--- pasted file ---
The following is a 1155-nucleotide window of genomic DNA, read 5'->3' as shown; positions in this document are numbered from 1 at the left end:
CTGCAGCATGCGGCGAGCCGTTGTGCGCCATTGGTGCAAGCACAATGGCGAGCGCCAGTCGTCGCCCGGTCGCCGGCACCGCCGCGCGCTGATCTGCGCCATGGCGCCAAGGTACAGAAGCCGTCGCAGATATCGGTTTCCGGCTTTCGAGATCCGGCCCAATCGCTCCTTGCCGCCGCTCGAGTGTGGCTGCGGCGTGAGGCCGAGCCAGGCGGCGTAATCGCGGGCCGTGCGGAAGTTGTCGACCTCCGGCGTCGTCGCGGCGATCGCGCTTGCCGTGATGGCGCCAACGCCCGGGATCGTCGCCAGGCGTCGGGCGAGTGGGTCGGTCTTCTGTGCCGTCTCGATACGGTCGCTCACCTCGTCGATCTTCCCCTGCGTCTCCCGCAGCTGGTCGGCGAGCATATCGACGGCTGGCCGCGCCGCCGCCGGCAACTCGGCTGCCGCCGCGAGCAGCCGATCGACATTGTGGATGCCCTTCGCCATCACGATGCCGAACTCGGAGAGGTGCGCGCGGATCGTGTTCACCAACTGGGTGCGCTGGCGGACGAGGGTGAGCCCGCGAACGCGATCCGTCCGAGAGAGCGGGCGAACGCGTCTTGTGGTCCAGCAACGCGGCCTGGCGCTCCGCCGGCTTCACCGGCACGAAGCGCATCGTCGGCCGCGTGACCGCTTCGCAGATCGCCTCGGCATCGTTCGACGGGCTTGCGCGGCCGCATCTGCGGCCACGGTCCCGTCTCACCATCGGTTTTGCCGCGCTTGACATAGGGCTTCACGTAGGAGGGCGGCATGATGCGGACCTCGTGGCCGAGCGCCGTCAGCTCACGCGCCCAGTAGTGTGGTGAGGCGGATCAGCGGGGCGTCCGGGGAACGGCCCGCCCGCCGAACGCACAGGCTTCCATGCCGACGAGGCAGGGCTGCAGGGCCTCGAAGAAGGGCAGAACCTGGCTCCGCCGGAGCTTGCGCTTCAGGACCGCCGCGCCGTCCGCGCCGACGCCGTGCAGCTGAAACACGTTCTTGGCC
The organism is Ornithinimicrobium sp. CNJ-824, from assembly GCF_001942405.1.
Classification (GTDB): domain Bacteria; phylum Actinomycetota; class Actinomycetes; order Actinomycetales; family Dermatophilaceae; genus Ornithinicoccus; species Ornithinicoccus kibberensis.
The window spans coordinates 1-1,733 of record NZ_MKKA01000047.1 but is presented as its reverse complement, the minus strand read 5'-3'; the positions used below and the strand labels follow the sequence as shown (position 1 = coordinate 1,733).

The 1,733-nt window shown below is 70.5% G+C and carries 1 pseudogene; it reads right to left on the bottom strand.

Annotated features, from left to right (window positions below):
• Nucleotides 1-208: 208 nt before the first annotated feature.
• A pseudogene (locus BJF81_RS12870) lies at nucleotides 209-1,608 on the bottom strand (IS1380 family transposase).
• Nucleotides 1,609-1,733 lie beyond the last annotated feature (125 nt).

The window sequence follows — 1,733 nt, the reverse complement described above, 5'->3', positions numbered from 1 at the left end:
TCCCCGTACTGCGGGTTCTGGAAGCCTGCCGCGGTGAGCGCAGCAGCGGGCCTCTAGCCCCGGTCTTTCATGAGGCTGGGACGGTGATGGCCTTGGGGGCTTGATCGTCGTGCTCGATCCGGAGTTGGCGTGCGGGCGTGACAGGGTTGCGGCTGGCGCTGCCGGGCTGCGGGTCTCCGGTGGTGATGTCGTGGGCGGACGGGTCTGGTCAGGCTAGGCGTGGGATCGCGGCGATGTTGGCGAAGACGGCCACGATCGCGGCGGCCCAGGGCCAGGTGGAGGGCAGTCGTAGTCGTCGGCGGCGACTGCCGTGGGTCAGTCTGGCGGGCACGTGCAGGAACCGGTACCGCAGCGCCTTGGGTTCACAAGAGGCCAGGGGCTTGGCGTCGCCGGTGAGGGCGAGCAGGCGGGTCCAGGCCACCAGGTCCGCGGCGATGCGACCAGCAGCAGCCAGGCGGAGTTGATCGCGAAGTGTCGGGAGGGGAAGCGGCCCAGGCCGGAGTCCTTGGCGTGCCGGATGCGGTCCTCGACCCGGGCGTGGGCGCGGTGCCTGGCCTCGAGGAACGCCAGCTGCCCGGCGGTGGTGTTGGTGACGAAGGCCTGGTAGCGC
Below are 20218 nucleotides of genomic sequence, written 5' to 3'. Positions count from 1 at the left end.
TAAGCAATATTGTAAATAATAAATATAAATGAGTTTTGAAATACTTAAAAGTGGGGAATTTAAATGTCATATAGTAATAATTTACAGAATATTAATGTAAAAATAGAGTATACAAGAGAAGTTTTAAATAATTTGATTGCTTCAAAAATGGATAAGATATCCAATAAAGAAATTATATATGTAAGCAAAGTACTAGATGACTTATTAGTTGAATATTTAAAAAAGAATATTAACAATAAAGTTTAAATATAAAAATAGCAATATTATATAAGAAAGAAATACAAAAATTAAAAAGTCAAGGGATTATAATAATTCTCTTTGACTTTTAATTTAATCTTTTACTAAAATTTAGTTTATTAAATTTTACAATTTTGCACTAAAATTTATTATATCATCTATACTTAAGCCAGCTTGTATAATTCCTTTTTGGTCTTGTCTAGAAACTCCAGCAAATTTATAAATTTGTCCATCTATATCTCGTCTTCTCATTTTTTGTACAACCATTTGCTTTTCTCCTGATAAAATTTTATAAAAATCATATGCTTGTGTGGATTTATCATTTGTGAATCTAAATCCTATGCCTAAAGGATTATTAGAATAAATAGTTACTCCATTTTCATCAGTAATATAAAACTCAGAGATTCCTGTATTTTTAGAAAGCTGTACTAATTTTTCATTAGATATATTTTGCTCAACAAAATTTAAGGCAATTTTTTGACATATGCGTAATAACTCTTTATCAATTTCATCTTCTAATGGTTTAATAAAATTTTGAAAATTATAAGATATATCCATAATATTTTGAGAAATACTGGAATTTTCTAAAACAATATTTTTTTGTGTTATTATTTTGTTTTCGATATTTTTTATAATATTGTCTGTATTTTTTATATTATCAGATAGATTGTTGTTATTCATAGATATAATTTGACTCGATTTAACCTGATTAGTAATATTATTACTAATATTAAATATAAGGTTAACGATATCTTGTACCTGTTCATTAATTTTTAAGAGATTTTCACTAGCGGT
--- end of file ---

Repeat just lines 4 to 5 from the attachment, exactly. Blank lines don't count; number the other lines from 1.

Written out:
Classification (GTDB): domain Bacteria; phylum Actinomycetota; class Actinomycetes; order Actinomycetales; family Dermatophilaceae; genus Ornithinicoccus; species Ornithinicoccus kibberensis.
The window spans coordinates 1-1,733 of record NZ_MKKA01000047.1 but is presented as its reverse complement, the minus strand read 5'-3'; the positions used below and the strand labels follow the sequence as shown (position 1 = coordinate 1,733).